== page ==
I work out almost six or seven days a week, sometimes more than once a day if the mood strikes. I run, do yoga, take group fitness classes like Step and Zumba, and I lift weights. I do all this because I love how it makes me feel, not because of how it makes me look. My family is known around the neighborhood as "The Walkers" because we're often seen with our kids in the stroller out for a family 5K in the afternoon. I completed my first half marathon last year and I'm just about to start training for my second, with hopes of completing a full in early 2017.

Ad failed to load
Megan Zander/Romper

I understand that for some people, I might not look that strong. My body in no way "perfect" and based on the number of unsolicited Facebook messages I get from women asking me if I'm interested in purchasing their diet shakes, people assume that I need to lose weight. But I don't spend those hours sweating it out in the gym because I want to be thinner, I do it because working out is a big part of who I am and what I love. I feel on top of the world when I'm able to do more pushups than last week or when I get that shaky feeling on the stairs that only comes the day after Leg Day. I don't put much stock in what the scales says, since I know that lifting weights, drinking water, and recovery swelling means that number is a somewhat unreliable indicator of my overall fitness level. But when I peel off my sweaty clothes to take a shower after a really fun dance class or a great long run outside and step in the shower, I feel invincible.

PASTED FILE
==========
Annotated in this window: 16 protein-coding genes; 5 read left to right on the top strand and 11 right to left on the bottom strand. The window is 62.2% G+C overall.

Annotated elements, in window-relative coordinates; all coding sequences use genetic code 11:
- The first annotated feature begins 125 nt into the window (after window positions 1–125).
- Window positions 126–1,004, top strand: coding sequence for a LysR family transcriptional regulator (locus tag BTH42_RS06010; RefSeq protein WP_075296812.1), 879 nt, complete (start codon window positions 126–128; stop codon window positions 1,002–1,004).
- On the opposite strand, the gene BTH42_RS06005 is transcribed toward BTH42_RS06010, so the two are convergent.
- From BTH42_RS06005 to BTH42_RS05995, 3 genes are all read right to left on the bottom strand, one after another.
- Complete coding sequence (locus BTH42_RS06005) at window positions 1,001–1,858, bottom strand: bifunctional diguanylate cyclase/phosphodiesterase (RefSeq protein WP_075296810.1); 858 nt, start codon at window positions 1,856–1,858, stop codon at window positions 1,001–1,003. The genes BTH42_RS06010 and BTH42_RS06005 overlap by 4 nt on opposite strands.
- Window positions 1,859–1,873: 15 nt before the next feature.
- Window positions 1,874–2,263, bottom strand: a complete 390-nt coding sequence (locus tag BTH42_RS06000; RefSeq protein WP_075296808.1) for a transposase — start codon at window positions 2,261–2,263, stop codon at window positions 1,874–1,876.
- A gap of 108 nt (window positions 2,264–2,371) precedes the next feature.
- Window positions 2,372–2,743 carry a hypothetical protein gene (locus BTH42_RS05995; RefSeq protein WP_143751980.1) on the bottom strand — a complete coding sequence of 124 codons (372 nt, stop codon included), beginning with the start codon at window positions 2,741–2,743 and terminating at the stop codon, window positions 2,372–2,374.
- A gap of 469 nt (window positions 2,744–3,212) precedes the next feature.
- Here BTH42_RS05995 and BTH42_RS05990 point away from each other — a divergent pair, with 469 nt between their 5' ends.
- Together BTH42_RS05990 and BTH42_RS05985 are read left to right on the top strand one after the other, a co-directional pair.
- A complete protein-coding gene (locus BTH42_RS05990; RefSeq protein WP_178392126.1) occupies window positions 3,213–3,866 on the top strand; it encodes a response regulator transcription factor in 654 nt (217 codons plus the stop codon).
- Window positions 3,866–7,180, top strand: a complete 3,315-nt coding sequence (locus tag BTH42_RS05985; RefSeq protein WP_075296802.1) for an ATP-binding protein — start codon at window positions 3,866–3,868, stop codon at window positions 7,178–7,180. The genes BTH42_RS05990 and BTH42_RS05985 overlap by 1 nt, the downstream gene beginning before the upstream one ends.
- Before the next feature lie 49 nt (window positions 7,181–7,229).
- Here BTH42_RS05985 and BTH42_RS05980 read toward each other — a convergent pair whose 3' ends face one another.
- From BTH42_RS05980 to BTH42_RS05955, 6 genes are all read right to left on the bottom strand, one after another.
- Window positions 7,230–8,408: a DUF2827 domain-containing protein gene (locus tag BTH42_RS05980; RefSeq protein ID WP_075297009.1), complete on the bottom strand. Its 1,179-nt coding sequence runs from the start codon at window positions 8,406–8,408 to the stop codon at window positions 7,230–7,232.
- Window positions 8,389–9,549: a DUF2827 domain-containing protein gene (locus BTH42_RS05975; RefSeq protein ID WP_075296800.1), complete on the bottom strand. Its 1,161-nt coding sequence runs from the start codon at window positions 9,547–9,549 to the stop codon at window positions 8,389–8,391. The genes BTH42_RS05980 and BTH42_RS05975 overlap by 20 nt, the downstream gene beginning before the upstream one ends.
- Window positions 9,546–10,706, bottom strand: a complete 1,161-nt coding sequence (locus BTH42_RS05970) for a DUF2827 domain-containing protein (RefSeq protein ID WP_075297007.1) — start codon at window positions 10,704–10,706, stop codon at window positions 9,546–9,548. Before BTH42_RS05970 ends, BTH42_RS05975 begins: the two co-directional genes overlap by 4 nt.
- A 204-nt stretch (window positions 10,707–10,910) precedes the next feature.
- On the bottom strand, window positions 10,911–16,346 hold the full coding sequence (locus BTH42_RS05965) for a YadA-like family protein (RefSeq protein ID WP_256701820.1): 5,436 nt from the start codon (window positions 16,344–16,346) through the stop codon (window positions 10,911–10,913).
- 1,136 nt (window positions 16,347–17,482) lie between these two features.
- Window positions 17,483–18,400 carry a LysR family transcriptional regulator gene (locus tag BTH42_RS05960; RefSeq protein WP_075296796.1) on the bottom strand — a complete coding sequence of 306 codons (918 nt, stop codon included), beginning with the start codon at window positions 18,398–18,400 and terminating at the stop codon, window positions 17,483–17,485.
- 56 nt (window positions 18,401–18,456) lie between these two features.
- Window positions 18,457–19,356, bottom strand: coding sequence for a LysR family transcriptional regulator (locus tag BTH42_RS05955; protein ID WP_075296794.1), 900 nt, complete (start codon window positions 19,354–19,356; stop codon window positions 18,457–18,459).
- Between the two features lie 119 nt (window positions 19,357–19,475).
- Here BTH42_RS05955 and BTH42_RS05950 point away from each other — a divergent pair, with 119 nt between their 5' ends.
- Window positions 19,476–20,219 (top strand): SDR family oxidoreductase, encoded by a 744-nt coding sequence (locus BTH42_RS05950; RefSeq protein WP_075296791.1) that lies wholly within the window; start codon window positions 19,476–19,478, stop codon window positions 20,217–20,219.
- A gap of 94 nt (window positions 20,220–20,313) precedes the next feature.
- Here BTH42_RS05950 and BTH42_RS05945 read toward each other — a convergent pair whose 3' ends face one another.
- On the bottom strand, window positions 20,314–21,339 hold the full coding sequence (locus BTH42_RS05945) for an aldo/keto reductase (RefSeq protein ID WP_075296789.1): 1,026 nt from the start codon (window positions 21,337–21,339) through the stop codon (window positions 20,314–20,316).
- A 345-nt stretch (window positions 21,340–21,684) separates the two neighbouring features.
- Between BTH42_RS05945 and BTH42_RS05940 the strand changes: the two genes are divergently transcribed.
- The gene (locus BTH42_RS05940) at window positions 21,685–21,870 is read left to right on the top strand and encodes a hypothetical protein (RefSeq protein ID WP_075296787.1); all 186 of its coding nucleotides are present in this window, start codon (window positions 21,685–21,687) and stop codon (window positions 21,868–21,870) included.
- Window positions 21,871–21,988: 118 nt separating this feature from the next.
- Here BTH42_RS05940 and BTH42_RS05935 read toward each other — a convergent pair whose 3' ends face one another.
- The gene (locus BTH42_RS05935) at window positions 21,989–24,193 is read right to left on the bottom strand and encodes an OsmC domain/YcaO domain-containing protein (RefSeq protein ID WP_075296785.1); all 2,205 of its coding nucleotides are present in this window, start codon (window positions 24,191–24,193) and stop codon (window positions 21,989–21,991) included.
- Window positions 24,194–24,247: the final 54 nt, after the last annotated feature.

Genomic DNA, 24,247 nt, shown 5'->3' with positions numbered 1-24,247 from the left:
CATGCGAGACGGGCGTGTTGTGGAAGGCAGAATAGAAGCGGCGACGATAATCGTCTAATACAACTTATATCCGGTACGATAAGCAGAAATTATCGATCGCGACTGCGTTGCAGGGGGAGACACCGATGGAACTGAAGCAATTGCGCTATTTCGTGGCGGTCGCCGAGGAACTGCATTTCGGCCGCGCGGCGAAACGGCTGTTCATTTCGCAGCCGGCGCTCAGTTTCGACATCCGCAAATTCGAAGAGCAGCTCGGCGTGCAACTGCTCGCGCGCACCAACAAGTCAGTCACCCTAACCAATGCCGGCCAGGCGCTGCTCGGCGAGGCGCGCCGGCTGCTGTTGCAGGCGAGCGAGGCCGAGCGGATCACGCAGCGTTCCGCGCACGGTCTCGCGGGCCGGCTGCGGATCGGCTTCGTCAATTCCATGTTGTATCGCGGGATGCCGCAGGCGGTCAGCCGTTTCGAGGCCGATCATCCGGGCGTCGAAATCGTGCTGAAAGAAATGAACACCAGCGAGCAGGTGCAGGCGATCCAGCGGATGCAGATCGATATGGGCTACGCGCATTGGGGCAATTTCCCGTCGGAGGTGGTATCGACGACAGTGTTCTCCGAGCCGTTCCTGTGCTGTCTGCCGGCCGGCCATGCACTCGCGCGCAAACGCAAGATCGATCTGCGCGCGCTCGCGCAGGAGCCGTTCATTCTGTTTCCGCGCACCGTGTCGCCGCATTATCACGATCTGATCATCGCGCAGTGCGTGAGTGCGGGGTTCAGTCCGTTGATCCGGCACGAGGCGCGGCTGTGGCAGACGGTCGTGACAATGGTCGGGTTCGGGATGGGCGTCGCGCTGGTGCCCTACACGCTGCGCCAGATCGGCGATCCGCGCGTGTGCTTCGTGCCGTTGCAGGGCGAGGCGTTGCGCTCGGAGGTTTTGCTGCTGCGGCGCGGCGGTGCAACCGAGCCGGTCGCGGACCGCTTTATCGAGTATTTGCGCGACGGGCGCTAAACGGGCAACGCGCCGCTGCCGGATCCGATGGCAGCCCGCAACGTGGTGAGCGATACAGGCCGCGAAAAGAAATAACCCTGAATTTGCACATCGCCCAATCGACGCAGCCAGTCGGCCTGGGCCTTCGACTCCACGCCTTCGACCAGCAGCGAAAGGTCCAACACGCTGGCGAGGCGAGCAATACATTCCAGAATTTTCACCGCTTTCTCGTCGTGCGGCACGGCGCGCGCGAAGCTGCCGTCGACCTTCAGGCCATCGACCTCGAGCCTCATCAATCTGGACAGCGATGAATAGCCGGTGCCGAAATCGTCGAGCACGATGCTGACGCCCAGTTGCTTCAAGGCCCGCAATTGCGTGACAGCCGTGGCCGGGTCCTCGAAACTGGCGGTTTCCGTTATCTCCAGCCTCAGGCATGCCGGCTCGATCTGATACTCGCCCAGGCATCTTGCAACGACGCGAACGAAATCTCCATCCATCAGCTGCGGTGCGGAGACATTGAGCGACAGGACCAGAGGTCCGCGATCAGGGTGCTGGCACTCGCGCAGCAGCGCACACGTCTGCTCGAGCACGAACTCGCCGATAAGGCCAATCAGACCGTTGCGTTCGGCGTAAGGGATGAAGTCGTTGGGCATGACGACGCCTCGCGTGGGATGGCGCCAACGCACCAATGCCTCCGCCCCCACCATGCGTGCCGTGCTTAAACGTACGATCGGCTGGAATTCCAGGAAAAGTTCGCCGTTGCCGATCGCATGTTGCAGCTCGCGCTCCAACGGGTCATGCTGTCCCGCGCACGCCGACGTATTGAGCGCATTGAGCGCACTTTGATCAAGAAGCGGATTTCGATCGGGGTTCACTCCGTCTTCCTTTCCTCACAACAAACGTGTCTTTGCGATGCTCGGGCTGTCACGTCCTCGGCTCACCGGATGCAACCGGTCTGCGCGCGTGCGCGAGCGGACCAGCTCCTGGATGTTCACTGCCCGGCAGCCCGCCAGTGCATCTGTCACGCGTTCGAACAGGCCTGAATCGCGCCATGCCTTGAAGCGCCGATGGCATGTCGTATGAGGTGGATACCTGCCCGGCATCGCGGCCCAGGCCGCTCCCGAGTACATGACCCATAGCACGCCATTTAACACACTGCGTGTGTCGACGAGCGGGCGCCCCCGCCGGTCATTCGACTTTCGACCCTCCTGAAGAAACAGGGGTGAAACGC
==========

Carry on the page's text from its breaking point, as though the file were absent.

Ad failed to load
Megan Zander/Romper

Society has ways of shaming women who dare to take the time to workout without their kids. We have yoga classes where you bring your baby and insanely heavy jogging strollers marketed to women so that moms can workout without ever leaving their kids behind. As a brand-new mom, I fell for the guilt trip. I had an 80 lb. monster of a jogging stroller I used to strap the twins into and then struggle against gravity to try and stop us all from flying down a hill, all in the name of being a "good mom" who didn't leave her kids to "selfishly" work out.

Ad failed to load